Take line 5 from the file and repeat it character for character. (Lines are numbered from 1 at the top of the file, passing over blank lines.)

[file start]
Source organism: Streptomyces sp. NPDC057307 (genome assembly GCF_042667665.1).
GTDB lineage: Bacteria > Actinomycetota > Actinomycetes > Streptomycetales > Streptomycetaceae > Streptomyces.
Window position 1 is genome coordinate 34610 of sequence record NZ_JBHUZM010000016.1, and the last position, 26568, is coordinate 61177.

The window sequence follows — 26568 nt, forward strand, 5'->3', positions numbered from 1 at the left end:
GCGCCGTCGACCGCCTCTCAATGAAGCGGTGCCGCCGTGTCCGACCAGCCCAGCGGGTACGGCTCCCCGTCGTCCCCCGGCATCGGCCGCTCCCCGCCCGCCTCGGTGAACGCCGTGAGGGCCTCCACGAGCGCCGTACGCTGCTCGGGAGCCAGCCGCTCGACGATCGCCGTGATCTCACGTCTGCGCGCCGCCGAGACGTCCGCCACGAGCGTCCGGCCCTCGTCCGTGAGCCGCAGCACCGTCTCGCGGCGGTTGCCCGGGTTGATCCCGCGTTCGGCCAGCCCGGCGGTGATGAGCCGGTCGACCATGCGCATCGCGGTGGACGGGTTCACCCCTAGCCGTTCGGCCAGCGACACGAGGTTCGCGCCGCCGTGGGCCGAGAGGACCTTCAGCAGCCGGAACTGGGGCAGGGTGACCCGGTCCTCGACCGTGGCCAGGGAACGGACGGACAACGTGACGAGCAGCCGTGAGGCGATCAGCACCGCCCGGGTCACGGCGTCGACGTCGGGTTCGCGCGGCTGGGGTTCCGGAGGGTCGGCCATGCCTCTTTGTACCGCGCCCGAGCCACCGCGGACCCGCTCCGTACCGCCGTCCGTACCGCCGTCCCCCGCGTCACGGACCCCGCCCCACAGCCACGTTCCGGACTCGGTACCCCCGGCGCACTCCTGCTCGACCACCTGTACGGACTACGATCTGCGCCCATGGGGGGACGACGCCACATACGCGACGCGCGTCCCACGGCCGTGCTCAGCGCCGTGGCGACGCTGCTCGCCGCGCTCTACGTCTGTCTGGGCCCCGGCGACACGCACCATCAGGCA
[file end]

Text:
GCGCCGTCGACCGCCTCTCAATGAAGCGGTGCCGCCGTGTCCGACCAGCCCAGCGGGTACGGCTCCCCGTCGTCCCCCGGCATCGGCCGCTCCCCGCCCGCCTCGGTGAACGCCGTGAGGGCCTCCACGAGCGCCGTACGCTGCTCGGGAGCCAGCCGCTCGACGATCGCCGTGATCTCACGTCTGCGCGCCGCCGAGACGTCCGCCACGAGCGTCCGGCCCTCGTCCGTGAGCCGCAGCACCGTCTCGCGGCGGTTGCCCGGGTTGATCCCGCGTTCGGCCAGCCCGGCGGTGATGAGCCGGTCGACCATGCGCATCGCGGTGGACGGGTTCACCCCTAGCCGTTCGGCCAGCGACACGAGGTTCGCGCCGCCGTGGGCCGAGAGGACCTTCAGCAGCCGGAACTGGGGCAGGGTGACCCGGTCCTCGACCGTGGCCAGGGAACGGACGGACAACGTGACGAGCAGCCGTGAGGCGATCAGCACCGCCCGGGTCACGGCGTCGACGTCGGGTTCGCGCGGCTGGGGTTCCGGAGGGTCGGCCATGCCTCTTTGTACCGCGCCCGAGCCACCGCGGACCCGCTCCGTACCGCCGTCCGTACCGCCGTCCCCCGCGTCACGGACCCCGCCCCACAGCCACGTTCCGGACTCGGTACCCCCGGCGCACTCCTGCTCGACCACCTGTACGGACTACGATCTGCGCCCATGGGGGGACGACGCCACATACGCGACGCGCGTCCCACGGCCGTGCTCAGCGCCGTGGCGACGCTGCTCGCCGCGCTCTACGTCTGTCTGGGCCCCGGCGACACGCACCATCAGGCA